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Letting Go Of Unrealistic Dating Expectations


Letting Go Of Unrealistic Dating Expectations

Most relationship and love readings revolve around brand new or a fairly new partnering that show promise or has already gone south and wanting to know why it didn’t work out. The majority of the time, the issues revolve around a new dating relationship is with unrealistic expectations of what it will look like, where it is going or what the future outcome will be.

After doing some research on dating rules from relationship experts, several advising observations were pointed out on what behavior should be maintained and how to emotionally approach a new dating situation. Before you start a relationship, it is helpful to know what you expect once you’re in one. In fact, many relationships end because one or both individuals didn’t get their expectations met because they were not verbalized.

What happens when you have expectations that don’t get met? You get unhappy and think about ending the relationship or start acting weird about it and break into an insecure and needy mode. Neither of which is a happy ending and possibly could have been avoided if putting these few suggestions into play.

“I will always be happy once I am officially in a relationship.”

Romantic relationships should not be the bottom line in order for you feel happy and complete! Relationships are wonderful, if they are in good energy but to expect that a relationship is the end all to be all for your happiness sets you up for some fierce disappointment. If you are waiting for Mr. Right to come and then your life will be perfect, get rid of it! Your life should have many other avenues of personal happiness going on. You attract what you are and if believe you are miserable without a relationship, then misery will come with the new one. It is totally understandable to want to believe that finding a relationship will provide you with whatever you’ve been missing, but the truth is that a good relationship adds to but does not complete your life.

“My new partner will want to spend all of their time off from work with me.”

Are you out of your mind? Although the idea of living a we-do-everything-together life may sound appealing to some, having this expectation usually leads to frustration later. If you start a relationship with someone who happens to be codependent, that individual may want to spend every available waking moment with you. But even with that kind of closeness, your new dating partner will come into your life with their own family and friends and they may like to socialize with them sometimes on their own.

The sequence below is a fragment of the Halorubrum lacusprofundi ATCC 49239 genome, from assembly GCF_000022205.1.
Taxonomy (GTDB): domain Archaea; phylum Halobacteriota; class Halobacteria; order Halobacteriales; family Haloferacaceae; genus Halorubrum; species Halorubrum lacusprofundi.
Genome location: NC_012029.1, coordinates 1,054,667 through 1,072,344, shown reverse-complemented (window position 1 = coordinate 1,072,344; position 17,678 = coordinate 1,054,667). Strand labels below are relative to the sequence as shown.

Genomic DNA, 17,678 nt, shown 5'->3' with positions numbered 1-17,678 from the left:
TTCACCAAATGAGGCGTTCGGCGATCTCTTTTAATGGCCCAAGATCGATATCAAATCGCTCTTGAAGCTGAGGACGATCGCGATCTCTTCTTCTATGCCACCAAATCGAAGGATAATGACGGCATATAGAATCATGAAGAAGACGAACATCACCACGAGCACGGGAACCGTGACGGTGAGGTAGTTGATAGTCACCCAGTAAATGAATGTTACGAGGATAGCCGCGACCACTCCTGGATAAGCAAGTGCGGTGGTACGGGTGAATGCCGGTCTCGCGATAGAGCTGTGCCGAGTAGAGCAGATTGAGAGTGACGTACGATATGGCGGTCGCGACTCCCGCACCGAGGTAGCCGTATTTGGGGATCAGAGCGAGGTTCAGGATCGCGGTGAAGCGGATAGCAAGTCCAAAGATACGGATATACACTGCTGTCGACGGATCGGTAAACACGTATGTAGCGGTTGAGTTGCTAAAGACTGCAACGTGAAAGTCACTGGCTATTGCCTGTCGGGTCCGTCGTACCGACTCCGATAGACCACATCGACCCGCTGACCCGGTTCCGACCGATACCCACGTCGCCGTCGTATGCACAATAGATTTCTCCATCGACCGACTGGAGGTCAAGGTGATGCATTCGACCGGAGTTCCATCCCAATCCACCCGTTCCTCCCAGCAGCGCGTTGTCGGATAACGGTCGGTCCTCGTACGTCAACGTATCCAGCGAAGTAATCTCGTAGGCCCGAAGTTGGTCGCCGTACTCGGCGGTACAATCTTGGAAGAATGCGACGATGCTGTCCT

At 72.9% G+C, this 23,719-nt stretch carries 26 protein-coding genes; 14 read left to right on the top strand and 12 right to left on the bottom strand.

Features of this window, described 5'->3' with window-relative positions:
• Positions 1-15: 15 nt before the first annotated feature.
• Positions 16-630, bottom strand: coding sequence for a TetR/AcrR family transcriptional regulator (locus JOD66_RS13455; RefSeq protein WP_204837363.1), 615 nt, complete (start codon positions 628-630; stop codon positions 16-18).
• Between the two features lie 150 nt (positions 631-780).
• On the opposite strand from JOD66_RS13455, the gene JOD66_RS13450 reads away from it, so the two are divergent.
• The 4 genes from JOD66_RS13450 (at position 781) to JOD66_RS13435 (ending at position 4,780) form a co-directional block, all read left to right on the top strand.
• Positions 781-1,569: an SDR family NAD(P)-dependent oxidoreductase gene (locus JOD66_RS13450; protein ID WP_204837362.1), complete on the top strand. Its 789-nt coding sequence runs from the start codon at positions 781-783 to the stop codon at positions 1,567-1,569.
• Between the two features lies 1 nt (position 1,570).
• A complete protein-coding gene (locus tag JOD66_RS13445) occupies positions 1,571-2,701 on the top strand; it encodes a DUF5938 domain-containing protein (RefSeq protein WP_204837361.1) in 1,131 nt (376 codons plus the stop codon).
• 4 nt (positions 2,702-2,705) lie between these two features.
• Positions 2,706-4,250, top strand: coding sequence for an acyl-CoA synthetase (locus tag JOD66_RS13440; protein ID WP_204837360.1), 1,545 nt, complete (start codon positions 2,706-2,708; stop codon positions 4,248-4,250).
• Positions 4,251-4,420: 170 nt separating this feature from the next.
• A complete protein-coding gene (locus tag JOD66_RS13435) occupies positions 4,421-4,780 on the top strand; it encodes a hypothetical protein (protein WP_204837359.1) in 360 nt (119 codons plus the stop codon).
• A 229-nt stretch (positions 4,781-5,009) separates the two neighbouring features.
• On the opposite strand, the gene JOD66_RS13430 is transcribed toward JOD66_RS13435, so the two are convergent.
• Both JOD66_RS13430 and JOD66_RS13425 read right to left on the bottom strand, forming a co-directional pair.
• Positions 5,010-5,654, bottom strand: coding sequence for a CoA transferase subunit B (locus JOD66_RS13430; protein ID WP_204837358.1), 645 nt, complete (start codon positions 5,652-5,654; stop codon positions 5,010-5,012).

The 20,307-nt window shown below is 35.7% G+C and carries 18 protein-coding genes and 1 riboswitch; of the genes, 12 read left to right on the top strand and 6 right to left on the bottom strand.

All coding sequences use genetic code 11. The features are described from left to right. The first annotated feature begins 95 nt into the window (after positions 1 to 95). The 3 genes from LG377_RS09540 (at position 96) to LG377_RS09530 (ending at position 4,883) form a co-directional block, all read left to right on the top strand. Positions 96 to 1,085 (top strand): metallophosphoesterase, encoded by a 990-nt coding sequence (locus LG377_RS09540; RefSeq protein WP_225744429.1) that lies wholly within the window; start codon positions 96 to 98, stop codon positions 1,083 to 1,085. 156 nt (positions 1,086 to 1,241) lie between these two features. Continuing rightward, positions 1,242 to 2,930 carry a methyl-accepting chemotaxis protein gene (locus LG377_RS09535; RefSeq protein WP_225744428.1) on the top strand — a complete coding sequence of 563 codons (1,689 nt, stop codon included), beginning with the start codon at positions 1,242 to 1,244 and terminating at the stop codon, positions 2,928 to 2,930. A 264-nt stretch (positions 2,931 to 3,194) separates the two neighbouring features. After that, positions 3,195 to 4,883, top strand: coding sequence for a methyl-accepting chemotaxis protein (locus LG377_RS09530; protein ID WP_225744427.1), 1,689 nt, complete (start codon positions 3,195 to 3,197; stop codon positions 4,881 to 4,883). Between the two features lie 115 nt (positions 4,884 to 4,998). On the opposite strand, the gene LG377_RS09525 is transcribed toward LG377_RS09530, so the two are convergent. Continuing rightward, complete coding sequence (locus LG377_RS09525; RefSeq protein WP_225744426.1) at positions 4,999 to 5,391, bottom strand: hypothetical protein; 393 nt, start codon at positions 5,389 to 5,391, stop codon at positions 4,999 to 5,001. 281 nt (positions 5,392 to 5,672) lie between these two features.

“Once we’re officially a couple, my new partner will only flirt with me.”

Everyone flirts, whether they are a couple or single. It is the KIND of flirting and the frequency that makes it an issue. Do you expect flirting to end altogether once the two of you are in a relationship? Set up some rules about flirting so that the issue isn’t something that becomes a problem over time. Tell your partner that you don’t want them to flirt with anyone in front of you, but also say that you aren’t going to try to control what they do when you’re not there. (The truth? Many men and women will flirt when you’re not there anyhow.)

“I am now going to get the physical affection I have been missing.”

When a relationship is new, sex and physical affection is at the top of the list but the reality of sex is, that regardless of how “hot” you are for each other, eventually it will cool off. There are two levels of physical affection; sexual level and the affection level. In terms of sex, you will only have a very sexual relationship if the person you are with is very sexual, too. Most people do not have that kind of over the top libido. If sexual affection is your priority, you need to make sure that this is also a priority for your partner.

(READ: 7 Signs of a Player)

Susan Z’s Verdict

Unrealistic expectations of any kind is a certain death toll to relationships. When you start dating someone, give yourself a moment to ask yourself what expectations you have from this new person in your life. For example: What do I expect from my new partner in terms of social behavior, sexual intimacy, personal space, respect, personal communication, etc. Then ask yourself how are you going to feel and do if these needs aren’t met? As hard as it may be to be forthright with someone new in your life about your own needs, you must at some point tell your new partner what you are specifically needing and looking for from the relationship. Honestly is what works to sort out a keeper or a temporary fling.

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